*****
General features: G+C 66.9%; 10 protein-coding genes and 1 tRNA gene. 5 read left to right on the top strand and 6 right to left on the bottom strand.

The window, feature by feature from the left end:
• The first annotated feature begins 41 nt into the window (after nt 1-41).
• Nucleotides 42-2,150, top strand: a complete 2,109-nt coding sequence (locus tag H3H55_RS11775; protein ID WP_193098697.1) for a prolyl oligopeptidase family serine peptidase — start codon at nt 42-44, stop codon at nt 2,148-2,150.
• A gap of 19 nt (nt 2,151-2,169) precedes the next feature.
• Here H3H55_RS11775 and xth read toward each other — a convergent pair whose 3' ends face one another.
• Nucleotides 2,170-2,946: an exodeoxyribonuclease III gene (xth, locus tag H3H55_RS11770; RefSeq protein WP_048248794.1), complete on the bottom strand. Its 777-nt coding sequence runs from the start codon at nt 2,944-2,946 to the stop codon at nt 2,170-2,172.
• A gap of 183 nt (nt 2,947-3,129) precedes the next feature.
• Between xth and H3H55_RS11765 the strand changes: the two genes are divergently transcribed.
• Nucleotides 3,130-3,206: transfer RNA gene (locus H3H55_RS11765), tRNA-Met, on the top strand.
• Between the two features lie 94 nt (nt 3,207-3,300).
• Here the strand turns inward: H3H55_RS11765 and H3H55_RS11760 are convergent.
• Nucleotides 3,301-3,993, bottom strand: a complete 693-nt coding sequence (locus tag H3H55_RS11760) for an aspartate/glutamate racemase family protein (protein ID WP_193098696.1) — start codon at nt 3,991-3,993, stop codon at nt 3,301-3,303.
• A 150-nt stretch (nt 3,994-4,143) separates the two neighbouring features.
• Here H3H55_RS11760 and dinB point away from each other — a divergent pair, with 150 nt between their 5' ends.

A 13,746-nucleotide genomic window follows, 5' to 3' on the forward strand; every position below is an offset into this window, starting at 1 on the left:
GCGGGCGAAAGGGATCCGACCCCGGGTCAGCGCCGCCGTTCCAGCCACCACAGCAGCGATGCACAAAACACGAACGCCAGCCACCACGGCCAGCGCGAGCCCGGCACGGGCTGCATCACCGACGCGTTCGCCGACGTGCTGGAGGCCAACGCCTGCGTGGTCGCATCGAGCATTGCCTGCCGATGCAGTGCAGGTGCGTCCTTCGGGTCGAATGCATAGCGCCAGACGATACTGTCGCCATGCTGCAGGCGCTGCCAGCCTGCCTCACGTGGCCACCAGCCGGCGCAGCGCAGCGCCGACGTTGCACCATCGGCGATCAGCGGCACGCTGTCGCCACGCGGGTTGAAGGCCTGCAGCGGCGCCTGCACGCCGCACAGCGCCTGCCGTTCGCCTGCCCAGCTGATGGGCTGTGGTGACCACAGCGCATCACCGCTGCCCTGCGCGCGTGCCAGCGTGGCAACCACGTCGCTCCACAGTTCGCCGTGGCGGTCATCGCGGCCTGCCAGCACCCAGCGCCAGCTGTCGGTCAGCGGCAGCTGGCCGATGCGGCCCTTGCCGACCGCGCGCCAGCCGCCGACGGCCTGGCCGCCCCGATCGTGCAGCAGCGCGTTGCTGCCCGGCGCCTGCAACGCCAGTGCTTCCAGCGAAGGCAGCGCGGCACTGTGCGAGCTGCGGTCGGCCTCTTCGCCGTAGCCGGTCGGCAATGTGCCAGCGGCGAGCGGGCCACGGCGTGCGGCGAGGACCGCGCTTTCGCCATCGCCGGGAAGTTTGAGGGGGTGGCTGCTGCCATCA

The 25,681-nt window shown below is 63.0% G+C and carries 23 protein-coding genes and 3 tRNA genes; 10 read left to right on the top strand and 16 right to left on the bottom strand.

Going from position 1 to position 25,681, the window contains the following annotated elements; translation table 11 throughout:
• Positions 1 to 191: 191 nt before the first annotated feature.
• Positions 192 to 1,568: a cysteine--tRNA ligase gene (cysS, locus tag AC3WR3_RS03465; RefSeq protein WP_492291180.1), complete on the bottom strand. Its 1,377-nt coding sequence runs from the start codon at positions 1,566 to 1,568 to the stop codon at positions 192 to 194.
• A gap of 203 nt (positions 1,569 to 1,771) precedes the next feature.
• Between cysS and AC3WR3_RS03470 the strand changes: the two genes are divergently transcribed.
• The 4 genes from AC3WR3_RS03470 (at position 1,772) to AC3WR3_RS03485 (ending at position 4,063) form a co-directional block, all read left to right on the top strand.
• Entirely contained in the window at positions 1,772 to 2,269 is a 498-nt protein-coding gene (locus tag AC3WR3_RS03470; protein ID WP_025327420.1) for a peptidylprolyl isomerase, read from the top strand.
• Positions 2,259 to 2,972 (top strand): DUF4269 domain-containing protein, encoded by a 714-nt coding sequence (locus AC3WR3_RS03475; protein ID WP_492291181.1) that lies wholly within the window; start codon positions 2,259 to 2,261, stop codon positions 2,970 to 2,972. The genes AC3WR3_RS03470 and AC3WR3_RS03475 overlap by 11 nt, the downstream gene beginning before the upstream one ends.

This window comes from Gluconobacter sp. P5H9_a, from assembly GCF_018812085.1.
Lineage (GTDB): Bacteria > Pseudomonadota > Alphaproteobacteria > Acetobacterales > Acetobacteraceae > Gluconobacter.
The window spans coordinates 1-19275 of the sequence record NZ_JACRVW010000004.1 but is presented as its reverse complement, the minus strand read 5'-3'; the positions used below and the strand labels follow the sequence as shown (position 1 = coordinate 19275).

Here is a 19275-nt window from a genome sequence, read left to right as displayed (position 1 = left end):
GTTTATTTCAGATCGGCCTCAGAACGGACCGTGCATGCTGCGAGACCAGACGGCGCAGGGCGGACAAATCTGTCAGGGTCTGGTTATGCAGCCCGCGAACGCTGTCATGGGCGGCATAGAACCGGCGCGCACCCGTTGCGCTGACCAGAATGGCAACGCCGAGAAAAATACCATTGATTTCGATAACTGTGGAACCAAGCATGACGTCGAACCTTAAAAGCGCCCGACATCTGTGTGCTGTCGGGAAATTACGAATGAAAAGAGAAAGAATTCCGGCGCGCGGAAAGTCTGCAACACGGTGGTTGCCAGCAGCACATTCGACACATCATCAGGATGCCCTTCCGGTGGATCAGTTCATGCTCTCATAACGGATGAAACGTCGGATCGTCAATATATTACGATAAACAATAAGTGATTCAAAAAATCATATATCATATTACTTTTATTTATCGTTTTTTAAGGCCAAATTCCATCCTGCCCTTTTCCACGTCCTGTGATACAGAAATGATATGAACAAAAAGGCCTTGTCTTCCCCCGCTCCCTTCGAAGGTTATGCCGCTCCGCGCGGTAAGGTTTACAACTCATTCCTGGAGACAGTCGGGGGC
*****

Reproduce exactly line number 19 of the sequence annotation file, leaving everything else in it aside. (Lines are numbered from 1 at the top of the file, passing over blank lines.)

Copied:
Going from position 1 to position 25,681, the window contains the following annotated elements; translation table 11 throughout: